Pav Bhaji

Bhaji bowl with brioche bread.

One sublime aspect of our experience here at Florida Tech is the cultural diversity among students. Over 1200 international students are currently enrolled, coming here from all around the world, according to the Program Coordinator for Cultural Competency Certification, and Interim Dean of Library, Nancy Garmer. 

What’s one of the things we all have in common? We must eat! Well, at least at some point in our crammed days, right? The vending machines and several on campus dining locations have a wide variety of options, but what do you do when you have the urge to try something new that’s completely out of your comfort zone? 

Here we are to share a series of easy meals inspired by you. Easy because they avoid summersaults of having to source unique ingredients or reproduce long, tedious methods. Inspired because they are derivative of the original. The aim is to produce flavors, textures and tastes that will transport you to a different region of the world.

Pass the Bhaji

First up, Pav Bhaji, pronounced pav-baa-jee. Rahul Mehta is a graduate student at Florida Tech from Mumbai, India, which is central to where this dish originated. He described this dish with an absolute glow and noted the recipe's flexibility.

Two other students, Shaheen Makani and Tejashwini Gajula, from another region in India known as Hyderabad, explained  the popularity as a street food all over India, but even more popular as a light, easy homemade dish when one is busy and needs to whip up something quick. 

Dhruthi Sridhar Murthy, a student majoring in Computer Engineering, from the southern city of Bangalore, very far from Mumbai, also lit up with excitement and confirmed its popularity.  She did note that the hardest part of this dish is the elbow and wrist work needed to smash the vegetables. Apart from that, easy peasy, pun intended. 

Rahul, who can speak in two Indian dialects, indicated that in Hindi and Marathi, Pav means “bread roll” and bhaji means “vegetable dish”. 

The bhaji segment can be described in an American context as a “vegetable gravy” or a “dip” that is wholesome, lively, and rich in flavor. Being meatless allows more of us to get on board. 

While the “pav” is almost always a soft white dinner roll, you can use whatever bread, crackers, or even chips you already have. The magic happens in the Bahji; feel free to dip your favorite carb. Dhruthi says she will even have it with rice. 

The next ease of use is that you don't have to stress about acquiring fresh-bought items the moment you wish to make this; frozen vegetables are just fine too. 

There is the option of substituting specific elements of the seasoning called the masala which all who I have spoken to prefer to make from scratch when they are in India, but are ok with using off-the-shelf products here in the U.S.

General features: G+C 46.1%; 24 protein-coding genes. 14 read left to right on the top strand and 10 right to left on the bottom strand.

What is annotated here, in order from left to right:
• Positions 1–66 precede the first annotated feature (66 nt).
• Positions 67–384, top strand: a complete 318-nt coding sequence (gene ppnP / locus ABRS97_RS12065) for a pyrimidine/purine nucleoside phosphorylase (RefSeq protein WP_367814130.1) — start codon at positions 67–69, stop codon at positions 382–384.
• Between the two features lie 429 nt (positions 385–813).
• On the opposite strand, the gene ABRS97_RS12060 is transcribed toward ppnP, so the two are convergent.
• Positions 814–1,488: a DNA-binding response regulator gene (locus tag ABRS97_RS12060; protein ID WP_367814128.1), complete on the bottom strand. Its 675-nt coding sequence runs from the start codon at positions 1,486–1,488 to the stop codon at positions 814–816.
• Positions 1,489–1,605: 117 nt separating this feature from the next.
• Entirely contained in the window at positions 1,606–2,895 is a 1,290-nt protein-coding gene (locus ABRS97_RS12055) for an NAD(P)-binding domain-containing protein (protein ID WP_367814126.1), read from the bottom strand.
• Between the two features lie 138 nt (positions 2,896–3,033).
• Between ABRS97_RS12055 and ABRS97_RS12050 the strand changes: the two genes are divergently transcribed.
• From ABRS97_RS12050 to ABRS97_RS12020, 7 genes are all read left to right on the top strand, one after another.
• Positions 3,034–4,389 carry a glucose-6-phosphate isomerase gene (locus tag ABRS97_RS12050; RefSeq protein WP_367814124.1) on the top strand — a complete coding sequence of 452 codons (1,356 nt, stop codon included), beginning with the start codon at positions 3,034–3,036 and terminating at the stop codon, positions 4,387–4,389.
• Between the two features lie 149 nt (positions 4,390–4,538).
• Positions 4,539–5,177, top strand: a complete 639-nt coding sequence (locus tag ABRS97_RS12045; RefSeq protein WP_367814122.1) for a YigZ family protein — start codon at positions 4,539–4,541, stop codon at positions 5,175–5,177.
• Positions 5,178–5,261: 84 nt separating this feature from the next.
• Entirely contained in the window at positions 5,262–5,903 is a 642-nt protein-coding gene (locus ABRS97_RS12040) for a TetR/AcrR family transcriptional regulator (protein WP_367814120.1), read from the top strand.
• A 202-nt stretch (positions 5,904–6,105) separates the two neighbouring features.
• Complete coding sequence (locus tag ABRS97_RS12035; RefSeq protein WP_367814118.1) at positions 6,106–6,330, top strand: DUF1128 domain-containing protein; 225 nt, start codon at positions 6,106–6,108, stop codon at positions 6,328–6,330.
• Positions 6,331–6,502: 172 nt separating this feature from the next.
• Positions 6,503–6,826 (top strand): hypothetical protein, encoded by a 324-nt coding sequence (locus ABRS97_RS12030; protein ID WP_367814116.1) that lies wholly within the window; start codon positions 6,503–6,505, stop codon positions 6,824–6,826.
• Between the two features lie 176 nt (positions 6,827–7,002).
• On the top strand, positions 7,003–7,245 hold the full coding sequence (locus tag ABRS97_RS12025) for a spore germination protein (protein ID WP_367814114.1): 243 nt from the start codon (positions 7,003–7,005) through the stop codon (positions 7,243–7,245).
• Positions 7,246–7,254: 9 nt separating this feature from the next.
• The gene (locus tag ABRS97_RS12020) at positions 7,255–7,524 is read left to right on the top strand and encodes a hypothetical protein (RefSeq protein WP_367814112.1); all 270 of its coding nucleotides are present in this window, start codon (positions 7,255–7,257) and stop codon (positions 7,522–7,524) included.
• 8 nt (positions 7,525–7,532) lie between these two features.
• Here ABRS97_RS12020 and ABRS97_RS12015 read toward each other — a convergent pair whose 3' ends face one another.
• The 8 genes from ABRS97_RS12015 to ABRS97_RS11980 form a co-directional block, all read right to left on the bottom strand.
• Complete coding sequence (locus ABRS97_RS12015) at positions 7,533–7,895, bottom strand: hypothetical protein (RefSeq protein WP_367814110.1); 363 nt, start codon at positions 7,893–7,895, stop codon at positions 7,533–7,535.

A masala seasoning is a measured combination of several spices as a powder and sometimes packaged as a paste. There are different types of masalas based on the specific spice combination, including one specific for pav bhaji, which Teja, Shahin, and Dhruthi all found in the Best of India grocery store for less than $10. 

As an alternative option, Publix sells the McCormick brand Garam Masala. It can be added to other common spices, to develop a custom masala for this dish. Investing in a garam masala powder mix won't hurt, as you can trust me that you will quickly discover future use for the remainder. 

Cooking the bhaji

In the final couple of minutes, flavors dance in the air.

Recipe: Pav Bhaji

Prep Time: 18 minutes

Cook Time: 17 minutes

Total: 35 minutes


  • 10 tbsp (5 oz) of pav bhaji powder mix

*see note at the bottom for seasoning substitution

  • 2 medium potatoes

  • 1 small carrot, finely chopped (can substitute with cauliflower)

  • 3 medium tomatoes, diced or 16 oz canned tomatoes 

  • 4 oz green peas

  • 1 medium red onion, finely chopped 

  • 1/2 bell pepper, finely chopped 

  • 3-5 cloves of garlic minced, or 3 tsp garlic paste

  • 4 tbsp butter

  • 2 tbsp lemon or lime juice

  • Salt (to taste)


Finely dice potatoes and set them to boil in a medium pot. Let cook until potatoes are fork tender and in the meantime, chop carrots, tomatoes, onion, bell pepper, and garlic.

Melt 2 tbsp of the butter in a saucepan on medium heat.

Add the garlic and 1 tbsp of the masala, making them toast in the butter for 15 seconds.

Turn up the heat and immediately add all of the rest of the vegetables. 

Saute the vegetables for about 3 minutes until soft and tender. 

Mix in ½ cup water, keeping the heat high and crushing the ingredients to a paste. 

Add half of the remaining masala, stir, add another ½ cup of water, cover, and keep at a boil for 8 minutes, occasionally stirring. Add water as needed, but not too much because we want a thick consistency.

Reduce heat to medium-high, part the mixture to the sides of the pot, add the other 2 tbsp of butter to the middle, add the rest of the masala to the butter as it melts, and then mix everything.

Increase heat and add a ¼ cup more water, 

Add the lemon/lime juice. 

Cover and let cook for 6 more minutes, occasionally stirring, only adding tiny drops of water if needed.

Stir after turning off the heat, and serve! 

Homemade bhaji spice

Game time: the spice line up


*Pav Bajhi seasoning:

  • 3 ½ tbsp garam masala powder

  • 3 ½ tbsp of paprika powder (mild), chili powder (hot), or cayenne powder (hottest)

*depends on how spicy you want it

  • 1 tbsp turmeric powder or curry powder

  • 1 tbsp ground ginger 

  • 1 tsp ground cloves

  • 1 tsp cumin powder

  • ½ tsp ground black pepper

  • ½ tsp ground cinnamon 

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